the output of hash functions is very much unpredictable (looks random) although it is deterministic. Bitcoin mainly uses SHA-256, a type of Secure Hash Algorithm (SHA-2) designed by the National Security Agency and published by the National Institute of Standards and Technology.



      5. A BITCOIN TRANSACTION Figure 3: A Bitcoin transaction.

        A. Bitcoin ownership and Bitcoin addresses

        From a technical point of view, bitcoins reside in what is known in the bitcoin system as bitcoin addresses. The ownership of a particular amount of bitcoins reduces to the capability of sending payments (over the Bitcoin network) from the bitcoin address(es) with which these bitcoins are being associated. The capability of sending payments from Bitcoin addresses is controlled via digital signatures (we introduced above) that involvepairs of a public key pk and a private key pa. In particular, each bitcoin address is indexed by an unique public ID|an alpha numeric identifier which, in fact, corresponds to the public key pk. The private key pa, which is the counterpart of pk, gives control over the bitcoins held in this address. Specically any payment (message) involving this addressas a sending addresshasto be signed with the proper private key to be considered valid.In simple words, owning the bitcoins in a given bitcoin address amounts to knowing theprivate key which corresponds to the public ID (i.e. the key pk) of that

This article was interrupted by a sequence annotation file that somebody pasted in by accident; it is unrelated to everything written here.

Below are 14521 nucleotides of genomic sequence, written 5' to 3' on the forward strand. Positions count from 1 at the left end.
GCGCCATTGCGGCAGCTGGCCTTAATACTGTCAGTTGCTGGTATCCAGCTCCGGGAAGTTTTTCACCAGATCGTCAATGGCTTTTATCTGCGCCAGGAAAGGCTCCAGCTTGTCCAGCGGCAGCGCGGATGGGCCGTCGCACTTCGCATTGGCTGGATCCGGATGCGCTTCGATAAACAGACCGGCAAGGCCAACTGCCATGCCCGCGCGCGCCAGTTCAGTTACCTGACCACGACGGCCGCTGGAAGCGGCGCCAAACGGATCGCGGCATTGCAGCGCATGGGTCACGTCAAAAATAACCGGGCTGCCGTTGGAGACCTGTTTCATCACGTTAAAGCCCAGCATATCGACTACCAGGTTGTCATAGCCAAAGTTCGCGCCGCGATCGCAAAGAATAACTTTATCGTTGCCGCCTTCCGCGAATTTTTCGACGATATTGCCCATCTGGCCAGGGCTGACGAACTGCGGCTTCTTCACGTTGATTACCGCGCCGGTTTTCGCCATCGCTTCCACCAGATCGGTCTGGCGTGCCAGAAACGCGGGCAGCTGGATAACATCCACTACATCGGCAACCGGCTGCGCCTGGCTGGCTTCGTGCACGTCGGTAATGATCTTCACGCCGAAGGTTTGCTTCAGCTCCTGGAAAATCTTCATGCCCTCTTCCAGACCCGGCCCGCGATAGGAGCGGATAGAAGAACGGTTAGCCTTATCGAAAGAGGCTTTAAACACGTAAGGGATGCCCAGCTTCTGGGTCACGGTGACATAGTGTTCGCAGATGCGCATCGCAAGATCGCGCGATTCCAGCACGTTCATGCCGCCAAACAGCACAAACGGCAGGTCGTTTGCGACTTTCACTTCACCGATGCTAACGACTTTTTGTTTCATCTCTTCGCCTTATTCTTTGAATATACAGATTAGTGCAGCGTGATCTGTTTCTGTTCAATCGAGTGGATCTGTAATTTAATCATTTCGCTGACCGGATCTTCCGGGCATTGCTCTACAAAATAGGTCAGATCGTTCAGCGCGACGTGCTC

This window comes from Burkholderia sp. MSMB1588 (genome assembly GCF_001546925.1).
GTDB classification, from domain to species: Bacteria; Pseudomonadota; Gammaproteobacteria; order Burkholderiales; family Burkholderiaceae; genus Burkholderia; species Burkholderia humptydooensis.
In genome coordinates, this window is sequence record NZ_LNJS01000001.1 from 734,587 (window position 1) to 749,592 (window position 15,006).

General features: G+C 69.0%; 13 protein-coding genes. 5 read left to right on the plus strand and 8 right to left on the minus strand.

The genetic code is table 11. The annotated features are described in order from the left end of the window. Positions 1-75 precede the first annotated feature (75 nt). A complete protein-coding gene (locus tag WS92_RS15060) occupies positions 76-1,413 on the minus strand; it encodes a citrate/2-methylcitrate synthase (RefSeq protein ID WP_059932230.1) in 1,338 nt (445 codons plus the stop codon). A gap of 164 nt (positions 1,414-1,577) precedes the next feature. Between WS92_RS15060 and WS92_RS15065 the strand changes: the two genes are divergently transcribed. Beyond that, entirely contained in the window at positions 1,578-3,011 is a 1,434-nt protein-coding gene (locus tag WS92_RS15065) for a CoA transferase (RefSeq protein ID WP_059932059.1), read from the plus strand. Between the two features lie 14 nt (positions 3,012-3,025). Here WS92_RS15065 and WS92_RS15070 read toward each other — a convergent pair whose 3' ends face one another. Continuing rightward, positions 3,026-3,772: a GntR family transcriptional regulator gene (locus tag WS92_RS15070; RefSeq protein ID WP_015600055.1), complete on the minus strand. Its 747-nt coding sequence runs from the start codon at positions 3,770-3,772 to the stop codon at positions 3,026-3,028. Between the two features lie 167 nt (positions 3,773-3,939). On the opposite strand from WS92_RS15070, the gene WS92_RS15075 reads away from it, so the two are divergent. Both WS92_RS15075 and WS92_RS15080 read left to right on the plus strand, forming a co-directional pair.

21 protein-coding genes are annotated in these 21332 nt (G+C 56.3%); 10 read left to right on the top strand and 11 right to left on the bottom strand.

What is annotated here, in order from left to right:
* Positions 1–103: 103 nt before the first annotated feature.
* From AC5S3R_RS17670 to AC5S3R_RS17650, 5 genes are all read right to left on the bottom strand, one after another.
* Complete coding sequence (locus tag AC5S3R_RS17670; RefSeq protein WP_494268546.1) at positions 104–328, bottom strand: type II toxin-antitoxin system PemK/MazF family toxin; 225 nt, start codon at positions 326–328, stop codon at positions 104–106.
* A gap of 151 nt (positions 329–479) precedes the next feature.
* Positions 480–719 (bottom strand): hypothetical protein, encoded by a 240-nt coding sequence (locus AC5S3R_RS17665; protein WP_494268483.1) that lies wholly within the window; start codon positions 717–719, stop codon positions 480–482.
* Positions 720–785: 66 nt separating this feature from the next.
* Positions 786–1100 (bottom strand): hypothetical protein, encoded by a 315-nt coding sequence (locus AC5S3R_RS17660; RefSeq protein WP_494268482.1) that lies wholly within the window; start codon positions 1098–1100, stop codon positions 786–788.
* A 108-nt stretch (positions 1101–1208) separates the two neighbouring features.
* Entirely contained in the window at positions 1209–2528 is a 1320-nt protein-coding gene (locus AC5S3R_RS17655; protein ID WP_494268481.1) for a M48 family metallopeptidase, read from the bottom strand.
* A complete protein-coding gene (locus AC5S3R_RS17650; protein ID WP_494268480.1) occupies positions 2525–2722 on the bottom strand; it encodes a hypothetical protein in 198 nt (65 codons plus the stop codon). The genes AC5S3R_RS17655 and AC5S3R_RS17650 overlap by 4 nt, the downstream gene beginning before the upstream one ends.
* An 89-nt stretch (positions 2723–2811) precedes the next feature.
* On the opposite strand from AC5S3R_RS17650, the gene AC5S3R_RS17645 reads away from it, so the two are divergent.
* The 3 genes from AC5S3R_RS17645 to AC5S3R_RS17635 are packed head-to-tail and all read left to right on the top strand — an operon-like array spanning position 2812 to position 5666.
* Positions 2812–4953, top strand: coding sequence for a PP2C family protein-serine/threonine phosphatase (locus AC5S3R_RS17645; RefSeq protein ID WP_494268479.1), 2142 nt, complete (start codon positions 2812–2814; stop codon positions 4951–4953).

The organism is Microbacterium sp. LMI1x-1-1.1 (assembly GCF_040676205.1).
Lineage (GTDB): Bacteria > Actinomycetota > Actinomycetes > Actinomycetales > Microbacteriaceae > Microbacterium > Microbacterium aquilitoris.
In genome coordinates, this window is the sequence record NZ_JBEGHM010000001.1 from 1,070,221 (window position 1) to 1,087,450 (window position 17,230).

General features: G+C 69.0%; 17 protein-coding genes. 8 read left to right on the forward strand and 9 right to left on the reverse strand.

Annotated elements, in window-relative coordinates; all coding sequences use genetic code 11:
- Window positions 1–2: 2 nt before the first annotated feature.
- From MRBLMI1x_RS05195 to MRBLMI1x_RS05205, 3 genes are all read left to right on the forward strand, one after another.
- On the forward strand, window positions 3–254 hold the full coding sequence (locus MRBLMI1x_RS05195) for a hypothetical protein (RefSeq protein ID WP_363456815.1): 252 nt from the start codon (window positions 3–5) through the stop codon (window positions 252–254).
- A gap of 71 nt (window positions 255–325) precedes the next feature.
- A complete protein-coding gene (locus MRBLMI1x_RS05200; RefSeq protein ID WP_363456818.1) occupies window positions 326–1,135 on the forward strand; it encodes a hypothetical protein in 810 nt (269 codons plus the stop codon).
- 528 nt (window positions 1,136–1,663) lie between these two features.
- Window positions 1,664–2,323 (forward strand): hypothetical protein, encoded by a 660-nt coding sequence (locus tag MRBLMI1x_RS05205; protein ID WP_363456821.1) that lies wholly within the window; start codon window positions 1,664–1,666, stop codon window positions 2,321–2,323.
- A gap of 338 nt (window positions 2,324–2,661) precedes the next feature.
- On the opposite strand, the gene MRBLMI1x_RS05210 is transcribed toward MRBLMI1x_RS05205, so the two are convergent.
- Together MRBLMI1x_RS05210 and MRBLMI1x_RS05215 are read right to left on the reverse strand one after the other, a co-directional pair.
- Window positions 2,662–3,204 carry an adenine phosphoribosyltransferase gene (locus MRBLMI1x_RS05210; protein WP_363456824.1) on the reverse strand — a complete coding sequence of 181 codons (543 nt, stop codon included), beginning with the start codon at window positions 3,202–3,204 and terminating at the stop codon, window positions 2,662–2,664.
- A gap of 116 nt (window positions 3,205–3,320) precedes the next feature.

Address1 Address2







        60 B1


        At any point in time every bitcoin address is associated with a given bitcoin balance which is, in effect, public information. This is the case because any participant in the Bitcoin network can deduce the bitcoin balances following a given transaction history that isrecrded in the public ledger. In particular, every existent or proposed (newly broadcast)transaction can be checked for consistency against the preceding history of transactionsi.e. it can be verified that the amounts transacted are available in the







        Address: B2


        corresponding bitcoin addresses.

        1. A transaction on the block chain

        Entities engage in transactions on the Bitcoin network through a collection of bitcoin addresses, figuratively called their wallet – a set of bitcoin addresses owned by a singleentity.